Here's a method used in Hawaii for getting bait down quickly without attaching a sinker (commonly used for baiting the buoys for tuna) where the water is commonly 4,000 to 6,000 feet deep; you sometimes need to get bait down 100 fathoms or less. Tunas won't bite too well if they see all kinds of terminal gear, you gotta hide the hook in a chunk of bait.
You rig a long leader with a bait hook on the end. Attach to a swivel to the mainline. Then bait hook (hide hook) and start wrapping around a smooth stone (1-3 lbs). As you wrap, you use the line to also wrap chum/cut bait onto the stone as well. This is kinda hard in a pitching boat as the line wants to slip off the rock. You wrap 7 or eight times, adding bait and cinching it with the wraps around the rock, you gotta reverse direction a couple of times as you go, then loop the last wrap. Kinda hard to picture I know.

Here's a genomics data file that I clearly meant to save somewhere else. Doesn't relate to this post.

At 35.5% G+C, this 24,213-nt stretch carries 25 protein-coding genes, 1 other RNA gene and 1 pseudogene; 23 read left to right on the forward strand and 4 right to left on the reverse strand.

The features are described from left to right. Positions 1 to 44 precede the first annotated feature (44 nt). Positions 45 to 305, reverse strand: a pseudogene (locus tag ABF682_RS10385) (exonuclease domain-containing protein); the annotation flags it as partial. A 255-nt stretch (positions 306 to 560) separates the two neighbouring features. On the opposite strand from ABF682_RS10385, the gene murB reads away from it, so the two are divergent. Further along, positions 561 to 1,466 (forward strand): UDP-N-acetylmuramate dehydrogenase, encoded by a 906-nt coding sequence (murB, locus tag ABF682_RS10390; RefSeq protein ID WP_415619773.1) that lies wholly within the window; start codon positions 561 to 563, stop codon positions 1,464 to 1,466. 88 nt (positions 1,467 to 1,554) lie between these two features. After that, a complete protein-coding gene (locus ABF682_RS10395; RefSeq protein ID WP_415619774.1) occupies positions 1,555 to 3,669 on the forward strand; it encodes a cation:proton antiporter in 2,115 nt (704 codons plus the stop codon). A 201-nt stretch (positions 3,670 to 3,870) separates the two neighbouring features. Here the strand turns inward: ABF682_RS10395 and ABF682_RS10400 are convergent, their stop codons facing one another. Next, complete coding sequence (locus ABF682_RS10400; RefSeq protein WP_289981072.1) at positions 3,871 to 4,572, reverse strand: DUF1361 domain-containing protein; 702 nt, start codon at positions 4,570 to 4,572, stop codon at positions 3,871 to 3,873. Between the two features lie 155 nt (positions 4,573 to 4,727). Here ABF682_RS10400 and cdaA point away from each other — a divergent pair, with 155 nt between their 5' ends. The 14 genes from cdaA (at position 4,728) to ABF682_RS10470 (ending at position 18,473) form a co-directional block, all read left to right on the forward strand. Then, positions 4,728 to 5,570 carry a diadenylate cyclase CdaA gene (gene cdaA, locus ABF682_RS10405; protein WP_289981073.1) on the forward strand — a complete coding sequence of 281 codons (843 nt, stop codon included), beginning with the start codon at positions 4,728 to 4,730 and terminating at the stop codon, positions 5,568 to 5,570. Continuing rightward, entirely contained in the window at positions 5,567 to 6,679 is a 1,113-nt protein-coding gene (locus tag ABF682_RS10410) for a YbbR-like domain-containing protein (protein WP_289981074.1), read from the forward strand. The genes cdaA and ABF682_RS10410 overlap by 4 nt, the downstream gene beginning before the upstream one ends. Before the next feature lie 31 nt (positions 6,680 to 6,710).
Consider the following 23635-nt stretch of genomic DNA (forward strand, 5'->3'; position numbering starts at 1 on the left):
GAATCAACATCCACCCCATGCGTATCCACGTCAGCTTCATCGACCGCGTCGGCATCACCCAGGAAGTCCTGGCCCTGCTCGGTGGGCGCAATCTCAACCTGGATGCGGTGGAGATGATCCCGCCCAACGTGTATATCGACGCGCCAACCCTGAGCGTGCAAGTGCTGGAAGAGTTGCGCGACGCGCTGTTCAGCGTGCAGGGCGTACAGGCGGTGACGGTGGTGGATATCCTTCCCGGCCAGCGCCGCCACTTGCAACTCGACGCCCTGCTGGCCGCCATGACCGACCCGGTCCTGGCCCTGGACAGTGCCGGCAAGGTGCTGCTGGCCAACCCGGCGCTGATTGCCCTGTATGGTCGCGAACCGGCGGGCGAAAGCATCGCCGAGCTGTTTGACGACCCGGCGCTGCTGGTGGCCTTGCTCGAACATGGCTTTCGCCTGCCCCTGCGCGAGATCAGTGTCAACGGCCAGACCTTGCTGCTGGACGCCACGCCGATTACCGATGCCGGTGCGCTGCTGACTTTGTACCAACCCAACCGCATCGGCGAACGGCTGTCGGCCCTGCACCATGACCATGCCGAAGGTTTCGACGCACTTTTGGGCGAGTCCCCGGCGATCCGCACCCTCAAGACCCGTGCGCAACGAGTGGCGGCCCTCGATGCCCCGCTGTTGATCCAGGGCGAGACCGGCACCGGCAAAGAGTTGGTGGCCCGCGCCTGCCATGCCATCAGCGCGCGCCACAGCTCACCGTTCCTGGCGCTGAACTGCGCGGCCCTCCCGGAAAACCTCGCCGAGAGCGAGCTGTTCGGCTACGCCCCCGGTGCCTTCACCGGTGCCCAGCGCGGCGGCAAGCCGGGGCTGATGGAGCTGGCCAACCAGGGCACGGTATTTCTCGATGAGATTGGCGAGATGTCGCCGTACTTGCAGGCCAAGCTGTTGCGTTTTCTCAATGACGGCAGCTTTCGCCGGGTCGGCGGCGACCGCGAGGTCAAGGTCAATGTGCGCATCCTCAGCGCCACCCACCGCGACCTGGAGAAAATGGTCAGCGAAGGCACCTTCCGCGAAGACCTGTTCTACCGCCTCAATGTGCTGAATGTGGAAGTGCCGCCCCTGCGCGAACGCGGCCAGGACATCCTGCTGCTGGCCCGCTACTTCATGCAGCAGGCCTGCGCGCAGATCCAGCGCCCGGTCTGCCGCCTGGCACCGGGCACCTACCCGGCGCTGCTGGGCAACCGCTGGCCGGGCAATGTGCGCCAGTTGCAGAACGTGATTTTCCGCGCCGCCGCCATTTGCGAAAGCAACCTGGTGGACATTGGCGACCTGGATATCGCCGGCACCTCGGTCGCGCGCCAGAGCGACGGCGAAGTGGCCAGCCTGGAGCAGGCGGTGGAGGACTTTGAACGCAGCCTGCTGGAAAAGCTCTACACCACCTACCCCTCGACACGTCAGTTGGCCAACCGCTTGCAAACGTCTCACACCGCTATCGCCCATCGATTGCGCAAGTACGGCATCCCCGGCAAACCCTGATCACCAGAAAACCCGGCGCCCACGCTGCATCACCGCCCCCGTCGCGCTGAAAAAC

Basically you freespool the rig down to the depth you want, grab the line, jerk hard a couple of times, then the rock falls free (cheap sinkers) and you got your bait where you want it, and also have a small chum slick with it, plus you're not encumbered by a weight.
This works very well and can produce yellowfin tunas anywhwere from 10 to 200 lbs.
Not sure how this would work for halibut especially with the tide running as the heavy sinkers keep the rig on the bottom fishing. Maybe use it when the tide slacks?
Just a thought,
I have a couple of pics of this method, if I can figure out how to get them on here, I'll do it. I'm "computer challenged"!